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Benn v. United States

United States District Court, M.D. North Carolina

July 29, 2019

ALTON BENN, Petitioner,


          L. Patrick Auld, United States Magistrate Judge

         This case comes before the undersigned United States Magistrate Judge for recommended rulings on Petitioner's Motion under 28 U.S.C. § 2255 to Vacate, Set Aside, or Correct Sentence (“Section 2255 Motion”) (Docket Entry 254), [1] Amended Motion under 28 U.S.C. § 2255 to Vacate, Set Aside, or Correct Sentence (“Amended Section 2255 Motion”) (Docket Entry 258), and Motion for Leave to File Supplemental Pleading (“Supplement Motion”) (Docket Entry 310). For the reasons that follow, the Court should deny each of these motions.


         On July 5, 2012, this Court (per now-Chief United States District Judge Thomas D. Schroeder) entered a Judgment against Petitioner imposing a prison term of 440 months (see Docket Entry 141 at 2), after a jury verdict finding him guilty of conspiracy to distribute 280 grams or more of cocaine base and five kilograms or more of cocaine hydrochloride in violation of 21 U.S.C. §§ 846 and 841(b)(1)(A) (see Docket Entry 109 at 2, 4-5). Petitioner appealed, but the United States Court of Appeals for the Fourth Circuit affirmed. See United States v. Benn, 572 Fed.Appx. 167 (4th Cir. 2014).[2] He thereafter timely filed the Section 2255 Motion (Docket Entry 254), raising these seven claims:

1) “Ineffective Assistance of Counsel for Failing to Properly Explain the Terms and Conditions of Plea Agreement” (id., ¶ 12(Ground One));[3]
2) “Ineffective Assistance of Counsel for Failing to File Pre[-]Trial Objections and Defenses to a Defect in Instituting the Prosecution” (id., ¶ 12(Ground Two));
3) “Ineffective Assistance of Counsel for Failing to Object to Dismissal of a Complaint by the Government [in] Violation of Fed. R. Crim. P. 48(a)” (id., ¶ 12(Ground Three));
4) “Ineffective Assistance of Counsel for Failing to Contest the Permittance [sic] of Testimony by Government Witness Testifying to Allegedly Destroy [sic] Video Footage” (id., ¶ 12(Ground Four));
5) “Ineffective Assistance of Counsel for Failing to Inform [sic], Explain, or Discuss Trial Strategy with Petitioner before and during Trial” (id., ¶ 12(Ground Five));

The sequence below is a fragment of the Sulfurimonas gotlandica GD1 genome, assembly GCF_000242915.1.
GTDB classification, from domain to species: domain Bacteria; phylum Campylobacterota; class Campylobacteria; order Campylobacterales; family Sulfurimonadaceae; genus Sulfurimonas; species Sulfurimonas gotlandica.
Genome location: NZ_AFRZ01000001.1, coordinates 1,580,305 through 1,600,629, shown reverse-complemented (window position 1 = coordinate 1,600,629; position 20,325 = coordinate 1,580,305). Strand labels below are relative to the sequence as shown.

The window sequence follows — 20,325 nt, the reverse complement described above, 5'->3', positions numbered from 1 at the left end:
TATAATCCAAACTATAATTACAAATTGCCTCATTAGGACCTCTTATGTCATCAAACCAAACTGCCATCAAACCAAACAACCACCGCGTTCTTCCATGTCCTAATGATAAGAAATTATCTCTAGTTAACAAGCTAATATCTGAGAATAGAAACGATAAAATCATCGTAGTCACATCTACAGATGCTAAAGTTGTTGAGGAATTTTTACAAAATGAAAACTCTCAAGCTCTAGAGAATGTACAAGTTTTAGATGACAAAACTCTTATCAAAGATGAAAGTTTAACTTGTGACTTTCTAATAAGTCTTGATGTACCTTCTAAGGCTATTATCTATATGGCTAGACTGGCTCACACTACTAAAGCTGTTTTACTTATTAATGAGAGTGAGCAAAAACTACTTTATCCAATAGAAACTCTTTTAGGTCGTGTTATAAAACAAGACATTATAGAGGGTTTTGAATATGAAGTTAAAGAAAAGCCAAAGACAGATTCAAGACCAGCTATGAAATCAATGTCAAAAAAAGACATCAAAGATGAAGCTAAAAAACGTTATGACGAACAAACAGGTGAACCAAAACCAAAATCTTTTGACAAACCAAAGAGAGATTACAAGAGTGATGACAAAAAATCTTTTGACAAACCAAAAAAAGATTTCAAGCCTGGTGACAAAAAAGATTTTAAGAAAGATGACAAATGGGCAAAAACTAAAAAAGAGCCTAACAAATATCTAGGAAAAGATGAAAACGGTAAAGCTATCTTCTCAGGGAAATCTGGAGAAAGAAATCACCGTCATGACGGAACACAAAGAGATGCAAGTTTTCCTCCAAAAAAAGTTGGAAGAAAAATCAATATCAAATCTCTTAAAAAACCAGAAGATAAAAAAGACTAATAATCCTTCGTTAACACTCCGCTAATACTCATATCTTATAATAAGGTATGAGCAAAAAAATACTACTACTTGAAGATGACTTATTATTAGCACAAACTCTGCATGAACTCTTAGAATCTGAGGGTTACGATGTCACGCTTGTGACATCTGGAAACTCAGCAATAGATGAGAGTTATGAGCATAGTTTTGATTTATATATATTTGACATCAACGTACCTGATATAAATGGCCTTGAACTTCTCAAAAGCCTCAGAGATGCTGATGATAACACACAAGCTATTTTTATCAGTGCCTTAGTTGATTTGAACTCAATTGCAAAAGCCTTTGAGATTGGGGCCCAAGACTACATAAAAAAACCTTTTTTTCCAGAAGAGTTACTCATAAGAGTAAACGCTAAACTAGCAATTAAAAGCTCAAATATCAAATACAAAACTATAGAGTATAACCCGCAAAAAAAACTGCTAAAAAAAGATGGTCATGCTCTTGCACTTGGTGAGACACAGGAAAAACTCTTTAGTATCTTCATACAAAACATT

6) “Ineffective Assistance of Counsel for Failing to Impeach Key Government Witnesses with Other Available Evidence that Demonstrate [sic] [They] Had Lied” (id., ¶ 12(Ground Six)); and
7) “Ineffective Assistance of Counsel for Failing to Inform the Court that [Trial Counsel] Was on Medication and It Was Affecting [His] Skills as an Attorney” (id., ¶ 12(Ground Seven)).

         The Section 2255 Motion includes some information to support each of those claims and states that Petitioner will submit a subsequent “Memorandum of Law.” (See id., ¶ 12(Ground One) -(Ground Seven).) A short time later, he filed:

1) the Amended Section 2255 Motion (Docket Entry 258), which simply re-states the seven claims set forth in the Section 2255 Motion (in near-verbatim fashion as to Grounds One through Three and with minor modifications as to Grounds Four through Seven) (compare Docket Entry 254, ¶ 12 (Ground One) - (Ground Seven), with Docket Entry 258, ¶ 12 (Ground One) - (Ground Seven));
2) a Memorandum of Law, which elaborates on these seven claims (see Docket Entry 259 at 5-55);[4] and
3) Exhibits A through M, which consist of affidavits from Petitioner and two family members, as well as law enforcement and court documents (see Docket Entry 259-1 at 1 (identifying each)).

         The United States responded in opposition (see Docket Entry 306)[5] and Petitioner replied (see Docket Entry 319).[6] Petitioner also filed the Supplement Motion (Docket Entry 310), seeking leave to add an eighth claim, described in the accompanying Notice as “Ineffective Assistance of Counsel at Sentencing” (Docket Entry 311 at 2). The United States opposed the Supplement Motion on grounds of untimeliness and lack of merit. (See Docket Entry 377 at 4-8.)